The essence of the new study published in the renowned medical journal JAMA:
Brainstem Serotonergic Deficiency in Sudden Infant Death Syndrome
Jhodie R. Duncan, PhD; David S. Paterson, PhD; Jill M. Hoffman, BS; David J. Mokler, PhD; Natalia S. Borenstein, MS; Richard A. Belliveau, BA; Henry F. Krous, MD; Elisabeth A. Haas, BA; Christina Stanley, MD;Eugene E. Nattie, MD; Felicia L. Trachtenberg, PhD; Hannah C. Kinney, MD
The study was conducted by researchers from the Children’s Hospital in Boston and was published in the renowned Journal of the American Medical Association (JAMA), and it suggests that the possible cause of infants’ death from SIDS is a low level of serotonin in the brainstem.
In the study, the researchers compared the brainstem of infants who died of SIDS with brainstems of infants who died from other known causes. They discovered that in the infants who died of SIDS, the level of serotonin in the brainstem was 25% lower, and the enzyme tryptophan hydroxylase, in charge of the synthesis of serotonin, was 22% lower compared to the control group. The receptors’ level of connectedness to the serotonin was lower in three different areas of the brainstem among 29-55% of the infants who died of SIDS. These findings indicate that a lack of serotonin in the brainstem may be the cause of the infants’ mortality.
Furthermore, researchers found that in 99% of the infants who died of SIDS there were one or more risk factors, such as being placed on their stomach. Two or more risk factors were found in 88% of the infants. Hence the importance of creating a safe sleeping environment and avoiding factors which endanger the infants’ lives. Parents and caregivers should be aware and alert for taking proper care of the infant, because infants who suffer from this defect appear completely healthy and there is no way of telling which one of them may be the victim of SIDS. These finding support the theory that infants who die of SIDS suffer from a hidden condition which is only expressed under specific circumstances which cause a distress during sleep.
The team of researchers from Harvard University and other researchers continue to investigate and examine whether the genetic defect, or the circumstances of its creation are environmental. In light of the assumption that the defect is created in the fetus’ brainstem during pregnancy, it is very important to avoid smoking and alcohol consumption during pregnancy.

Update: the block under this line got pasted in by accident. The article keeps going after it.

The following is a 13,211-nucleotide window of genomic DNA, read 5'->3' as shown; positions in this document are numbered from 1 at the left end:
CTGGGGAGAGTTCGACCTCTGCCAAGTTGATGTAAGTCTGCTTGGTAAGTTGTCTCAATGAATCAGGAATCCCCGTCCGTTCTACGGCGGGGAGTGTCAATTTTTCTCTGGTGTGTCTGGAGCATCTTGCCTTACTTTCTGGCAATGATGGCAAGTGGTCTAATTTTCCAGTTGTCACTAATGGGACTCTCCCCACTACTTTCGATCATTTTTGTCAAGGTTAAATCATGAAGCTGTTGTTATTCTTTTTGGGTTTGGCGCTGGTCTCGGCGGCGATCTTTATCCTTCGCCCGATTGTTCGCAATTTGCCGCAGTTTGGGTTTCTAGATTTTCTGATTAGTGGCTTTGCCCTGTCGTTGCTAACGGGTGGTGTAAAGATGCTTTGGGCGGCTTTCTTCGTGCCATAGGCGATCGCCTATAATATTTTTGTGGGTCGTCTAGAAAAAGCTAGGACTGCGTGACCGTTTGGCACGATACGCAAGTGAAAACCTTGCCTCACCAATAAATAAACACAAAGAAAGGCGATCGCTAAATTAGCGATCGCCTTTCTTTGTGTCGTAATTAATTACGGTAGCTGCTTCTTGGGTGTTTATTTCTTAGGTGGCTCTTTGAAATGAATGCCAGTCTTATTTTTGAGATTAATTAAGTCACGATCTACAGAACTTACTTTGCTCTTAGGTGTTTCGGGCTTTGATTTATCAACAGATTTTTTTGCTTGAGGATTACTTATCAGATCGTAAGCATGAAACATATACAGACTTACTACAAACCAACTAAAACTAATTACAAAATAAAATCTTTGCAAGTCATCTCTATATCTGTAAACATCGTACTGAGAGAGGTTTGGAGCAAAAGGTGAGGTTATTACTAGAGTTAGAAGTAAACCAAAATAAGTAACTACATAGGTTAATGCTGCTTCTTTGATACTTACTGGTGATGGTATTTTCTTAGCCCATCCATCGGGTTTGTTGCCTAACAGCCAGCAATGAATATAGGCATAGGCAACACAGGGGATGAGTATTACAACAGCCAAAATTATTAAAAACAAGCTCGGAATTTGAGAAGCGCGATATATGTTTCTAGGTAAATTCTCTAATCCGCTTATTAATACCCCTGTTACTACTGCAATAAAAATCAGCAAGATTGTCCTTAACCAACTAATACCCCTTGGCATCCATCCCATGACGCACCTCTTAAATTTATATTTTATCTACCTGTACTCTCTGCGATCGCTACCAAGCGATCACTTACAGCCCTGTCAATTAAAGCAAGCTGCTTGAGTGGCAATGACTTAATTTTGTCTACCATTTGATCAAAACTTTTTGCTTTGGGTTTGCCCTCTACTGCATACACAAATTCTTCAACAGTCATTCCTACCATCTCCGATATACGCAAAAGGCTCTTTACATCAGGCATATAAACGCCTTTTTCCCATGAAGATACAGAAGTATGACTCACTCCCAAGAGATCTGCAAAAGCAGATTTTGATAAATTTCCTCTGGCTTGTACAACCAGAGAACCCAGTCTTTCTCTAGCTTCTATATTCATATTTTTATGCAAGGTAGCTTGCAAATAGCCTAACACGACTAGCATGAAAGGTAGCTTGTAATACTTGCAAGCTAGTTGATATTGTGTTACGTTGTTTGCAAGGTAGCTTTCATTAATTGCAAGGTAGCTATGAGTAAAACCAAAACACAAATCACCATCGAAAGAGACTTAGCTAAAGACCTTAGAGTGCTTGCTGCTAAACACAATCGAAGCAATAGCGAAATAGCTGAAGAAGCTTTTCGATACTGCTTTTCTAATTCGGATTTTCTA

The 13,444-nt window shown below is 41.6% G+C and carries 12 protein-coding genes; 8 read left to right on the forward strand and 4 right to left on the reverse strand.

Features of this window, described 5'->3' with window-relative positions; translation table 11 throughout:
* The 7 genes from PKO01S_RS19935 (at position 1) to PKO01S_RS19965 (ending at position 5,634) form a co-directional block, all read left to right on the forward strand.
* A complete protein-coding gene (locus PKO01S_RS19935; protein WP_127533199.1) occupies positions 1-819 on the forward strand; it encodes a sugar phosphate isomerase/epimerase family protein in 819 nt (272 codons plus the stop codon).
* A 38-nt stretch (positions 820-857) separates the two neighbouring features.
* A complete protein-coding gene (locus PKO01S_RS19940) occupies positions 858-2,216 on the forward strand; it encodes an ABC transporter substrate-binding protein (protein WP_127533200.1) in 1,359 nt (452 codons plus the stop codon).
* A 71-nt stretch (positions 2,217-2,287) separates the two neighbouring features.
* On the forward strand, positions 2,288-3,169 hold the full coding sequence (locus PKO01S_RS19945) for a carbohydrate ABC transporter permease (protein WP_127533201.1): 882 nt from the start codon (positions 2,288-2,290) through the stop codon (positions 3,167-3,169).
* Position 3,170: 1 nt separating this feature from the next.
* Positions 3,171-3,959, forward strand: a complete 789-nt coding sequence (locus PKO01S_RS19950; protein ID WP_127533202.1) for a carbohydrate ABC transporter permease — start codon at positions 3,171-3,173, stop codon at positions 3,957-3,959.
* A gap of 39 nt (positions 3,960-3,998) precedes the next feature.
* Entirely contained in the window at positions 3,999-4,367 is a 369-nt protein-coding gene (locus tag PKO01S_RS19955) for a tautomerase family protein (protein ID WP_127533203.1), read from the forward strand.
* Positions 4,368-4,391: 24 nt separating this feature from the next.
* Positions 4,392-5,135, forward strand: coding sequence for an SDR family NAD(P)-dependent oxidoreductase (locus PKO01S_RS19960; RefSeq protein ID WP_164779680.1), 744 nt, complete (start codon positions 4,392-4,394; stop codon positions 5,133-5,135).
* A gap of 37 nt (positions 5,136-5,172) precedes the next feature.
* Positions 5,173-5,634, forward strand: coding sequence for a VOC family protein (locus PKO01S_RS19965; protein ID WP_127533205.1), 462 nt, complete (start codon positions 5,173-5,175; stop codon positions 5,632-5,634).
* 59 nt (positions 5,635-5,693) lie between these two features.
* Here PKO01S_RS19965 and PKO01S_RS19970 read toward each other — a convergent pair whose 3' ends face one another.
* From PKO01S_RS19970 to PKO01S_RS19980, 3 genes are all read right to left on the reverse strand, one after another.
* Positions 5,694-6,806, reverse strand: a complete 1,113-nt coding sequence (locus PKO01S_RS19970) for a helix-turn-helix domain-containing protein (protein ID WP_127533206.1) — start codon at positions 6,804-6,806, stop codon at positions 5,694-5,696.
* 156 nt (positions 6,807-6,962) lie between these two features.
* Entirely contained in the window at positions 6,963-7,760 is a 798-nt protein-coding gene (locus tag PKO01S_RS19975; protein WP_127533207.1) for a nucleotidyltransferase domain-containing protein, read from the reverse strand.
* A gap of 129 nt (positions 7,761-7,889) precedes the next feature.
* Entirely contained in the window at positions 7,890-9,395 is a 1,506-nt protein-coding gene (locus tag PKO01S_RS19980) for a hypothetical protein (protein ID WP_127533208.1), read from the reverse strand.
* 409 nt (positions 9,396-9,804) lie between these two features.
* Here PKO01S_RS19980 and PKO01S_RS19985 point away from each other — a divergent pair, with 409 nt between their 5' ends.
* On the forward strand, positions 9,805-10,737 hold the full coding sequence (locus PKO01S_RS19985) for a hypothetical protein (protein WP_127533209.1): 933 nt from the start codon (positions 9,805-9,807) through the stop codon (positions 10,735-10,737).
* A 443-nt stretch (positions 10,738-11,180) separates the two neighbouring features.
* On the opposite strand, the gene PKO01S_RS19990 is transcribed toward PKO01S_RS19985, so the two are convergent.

Serotonin is a neurotransmitter, which connects between the neurons in the brainstem and is in charge of controlling and regulating vital functions such as breathing, blood pressure, body temperature and the awakening mechanism. Infants with a serotonin deficiency suffer damage to the ability to wake up and respond to life threatening conditions when they are asleep, such as an increase in the level of carbon dioxide while sleeping on their stomach. Healthy infants who do not suffer from the defect recognize the lack of oxygen, wake up and their body can overcome the problem. An infant who suffers from a serotonin deficiency will not wake up and will die in his sleep.
Dr. Anat Shatz adds:
Unfortunately, there is no accurate data available regarding Israel, because autopsies are not performed, as required for diagnosing SIDS, in order to deny all other possible causes of death.
SIDS is the leading cause of death of infants between the ages of one month and one year. The Central Bureau of Statistics estimates the number of sudden and unexplained deaths of infants at app. 40-60 a year. According to data published in previous years, the non-Jewish population suffers from 2 to 3 times more cases of a sudden and unexplained death during sleep, and in the Bedouin population – 4 times more.
Instructions for protecting the baby’s health and reducing the risk of SIDS
1. The baby should be placed only on his back whenever he is asleep (when awake he should get enough tummy time under adult supervision)
2. The baby should be placed on a firm mattress and not a soft surface (a surface which does not sink under light pressure)
3. The baby’s environment should be smoke free (mothers are highly recommended to avoid exposure to smoking even during the pregnancy)
4. Over heating should be avoided – the recommended temperature is 22 degrees Celsius
5. The baby should be placed to sleep in a separate bed in the parents’ room until the age of 6 months (bed sharing should be avoided)
6. The baby’s bed should be kept free and clean of any object, including toys, pillows, and bumper pads
7. The blanket should be tight under the baby’s shoulders, and the baby should be placed on the lower third of the bed in a Feet to Foot Position
8. It is recommended to breast-feed the baby and give him a pacifier when he is put to bed (after the age of one month, when he is already accustomed to breast-feeding)